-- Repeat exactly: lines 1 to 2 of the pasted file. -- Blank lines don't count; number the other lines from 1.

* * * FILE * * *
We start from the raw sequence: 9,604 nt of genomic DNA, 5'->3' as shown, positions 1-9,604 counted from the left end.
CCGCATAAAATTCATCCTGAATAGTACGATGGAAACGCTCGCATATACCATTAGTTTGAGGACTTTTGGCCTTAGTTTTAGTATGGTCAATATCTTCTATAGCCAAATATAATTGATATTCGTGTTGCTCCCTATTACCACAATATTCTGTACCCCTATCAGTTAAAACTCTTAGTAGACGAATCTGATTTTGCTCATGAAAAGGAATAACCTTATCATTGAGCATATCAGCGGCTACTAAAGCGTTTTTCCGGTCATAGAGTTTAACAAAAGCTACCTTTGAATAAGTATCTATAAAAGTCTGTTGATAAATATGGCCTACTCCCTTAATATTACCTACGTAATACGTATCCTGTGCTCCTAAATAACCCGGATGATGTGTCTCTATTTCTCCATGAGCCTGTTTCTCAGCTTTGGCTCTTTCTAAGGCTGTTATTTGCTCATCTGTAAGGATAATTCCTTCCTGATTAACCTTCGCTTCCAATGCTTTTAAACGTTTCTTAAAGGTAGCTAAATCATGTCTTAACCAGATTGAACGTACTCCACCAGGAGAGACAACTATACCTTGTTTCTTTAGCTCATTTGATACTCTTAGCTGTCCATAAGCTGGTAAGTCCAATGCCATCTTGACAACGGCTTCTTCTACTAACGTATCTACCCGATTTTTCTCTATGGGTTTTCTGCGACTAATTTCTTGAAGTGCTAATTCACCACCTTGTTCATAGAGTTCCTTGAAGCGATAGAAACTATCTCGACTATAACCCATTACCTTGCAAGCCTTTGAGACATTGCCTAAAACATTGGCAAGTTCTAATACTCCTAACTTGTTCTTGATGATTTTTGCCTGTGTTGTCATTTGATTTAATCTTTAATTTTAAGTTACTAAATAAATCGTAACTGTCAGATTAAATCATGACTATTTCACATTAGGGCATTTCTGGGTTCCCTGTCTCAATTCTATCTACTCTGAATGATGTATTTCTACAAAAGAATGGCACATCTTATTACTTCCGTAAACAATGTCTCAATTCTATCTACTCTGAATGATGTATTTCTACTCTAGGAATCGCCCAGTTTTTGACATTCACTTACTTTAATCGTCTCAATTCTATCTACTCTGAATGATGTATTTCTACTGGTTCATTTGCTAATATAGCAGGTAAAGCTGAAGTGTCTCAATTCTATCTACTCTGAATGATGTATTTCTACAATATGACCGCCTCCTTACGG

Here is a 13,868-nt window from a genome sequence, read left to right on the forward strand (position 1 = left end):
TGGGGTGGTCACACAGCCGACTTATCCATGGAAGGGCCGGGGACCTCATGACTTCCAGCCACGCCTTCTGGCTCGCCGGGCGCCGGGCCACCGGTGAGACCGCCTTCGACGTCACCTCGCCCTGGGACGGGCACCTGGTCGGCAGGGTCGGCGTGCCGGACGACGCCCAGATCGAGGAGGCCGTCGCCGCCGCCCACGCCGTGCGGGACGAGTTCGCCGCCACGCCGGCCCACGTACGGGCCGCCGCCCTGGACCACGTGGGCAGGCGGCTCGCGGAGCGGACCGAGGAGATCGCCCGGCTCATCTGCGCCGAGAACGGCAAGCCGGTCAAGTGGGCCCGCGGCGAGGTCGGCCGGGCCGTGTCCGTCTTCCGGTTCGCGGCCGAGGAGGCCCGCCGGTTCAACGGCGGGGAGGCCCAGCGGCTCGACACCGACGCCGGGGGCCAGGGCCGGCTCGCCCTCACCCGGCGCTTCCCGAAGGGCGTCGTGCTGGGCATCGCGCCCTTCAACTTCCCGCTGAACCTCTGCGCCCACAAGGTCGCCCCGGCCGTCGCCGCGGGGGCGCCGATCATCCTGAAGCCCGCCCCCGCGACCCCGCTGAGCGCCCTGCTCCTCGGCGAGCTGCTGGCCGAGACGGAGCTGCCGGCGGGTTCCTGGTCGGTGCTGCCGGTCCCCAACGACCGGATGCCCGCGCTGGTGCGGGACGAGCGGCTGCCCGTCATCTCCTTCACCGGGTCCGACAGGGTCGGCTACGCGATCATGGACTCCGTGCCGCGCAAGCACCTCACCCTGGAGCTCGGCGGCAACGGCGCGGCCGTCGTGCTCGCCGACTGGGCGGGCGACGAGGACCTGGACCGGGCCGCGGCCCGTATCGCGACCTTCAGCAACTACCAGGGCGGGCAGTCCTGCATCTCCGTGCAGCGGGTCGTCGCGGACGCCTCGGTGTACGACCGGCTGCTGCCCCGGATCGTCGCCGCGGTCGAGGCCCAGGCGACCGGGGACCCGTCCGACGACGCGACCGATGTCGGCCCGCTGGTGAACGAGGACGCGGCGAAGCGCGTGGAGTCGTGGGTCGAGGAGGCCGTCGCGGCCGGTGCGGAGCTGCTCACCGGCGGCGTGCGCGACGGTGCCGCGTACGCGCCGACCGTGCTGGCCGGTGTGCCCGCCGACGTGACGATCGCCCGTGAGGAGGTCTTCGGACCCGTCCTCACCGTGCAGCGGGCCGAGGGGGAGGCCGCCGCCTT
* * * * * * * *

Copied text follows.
We start from the raw sequence: 9,604 nt of genomic DNA, 5'->3' as shown, positions 1-9,604 counted from the left end.
CCGCATAAAATTCATCCTGAATAGTACGATGGAAACGCTCGCATATACCATTAGTTTGAGGACTTTTGGCCTTAGTTTTAGTATGGTCAATATCTTCTATAGCCAAATATAATTGATATTCGTGTTGCTCCCTATTACCACAATATTCTGTACCCCTATCAGTTAAAACTCTTAGTAGACGAATCTGATTTTGCTCATGAAAAGGAATAACCTTATCATTGAGCATATCAGCGGCTACTAAAGCGTTTTTCCGGTCATAGAGTTTAACAAAAGCTACCTTTGAATAAGTATCTATAAAAGTCTGTTGATAAATATGGCCTACTCCCTTAATATTACCTACGTAATACGTATCCTGTGCTCCTAAATAACCCGGATGATGTGTCTCTATTTCTCCATGAGCCTGTTTCTCAGCTTTGGCTCTTTCTAAGGCTGTTATTTGCTCATCTGTAAGGATAATTCCTTCCTGATTAACCTTCGCTTCCAATGCTTTTAAACGTTTCTTAAAGGTAGCTAAATCATGTCTTAACCAGATTGAACGTACTCCACCAGGAGAGACAACTATACCTTGTTTCTTTAGCTCATTTGATACTCTTAGCTGTCCATAAGCTGGTAAGTCCAATGCCATCTTGACAACGGCTTCTTCTACTAACGTATCTACCCGATTTTTCTCTATGGGTTTTCTGCGACTAATTTCTTGAAGTGCTAATTCACCACCTTGTTCATAGAGTTCCTTGAAGCGATAGAAACTATCTCGACTATAACCCATTACCTTGCAAGCCTTTGAGACATTGCCTAAAACATTGGCAAGTTCTAATACTCCTAACTTGTTCTTGATGATTTTTGCCTGTGTTGTCATTTGATTTAATCTTTAATTTTAAGTTACTAAATAAATCGTAACTGTCAGATTAAATCATGACTATTTCACATTAGGGCATTTCTGGGTTCCCTGTCTCAATTCTATCTACTCTGAATGATGTATTTCTACAAAAGAATGGCACATCTTATTACTTCCGTAAACAATGTCTCAATTCTATCTACTCTGAATGATGTATTTCTACTCTAGGAATCGCCCAGTTTTTGACATTCACTTACTTTAATCGTCTCAATTCTATCTACTCTGAATGATGTATTTCTACTGGTTCATTTGCTAATATAGCAGGTAAAGCTGAAGTGTCTCAATTCTATCTACTCTGAATGATGTATTTCTACAATATGACCGCCTCCTTACGG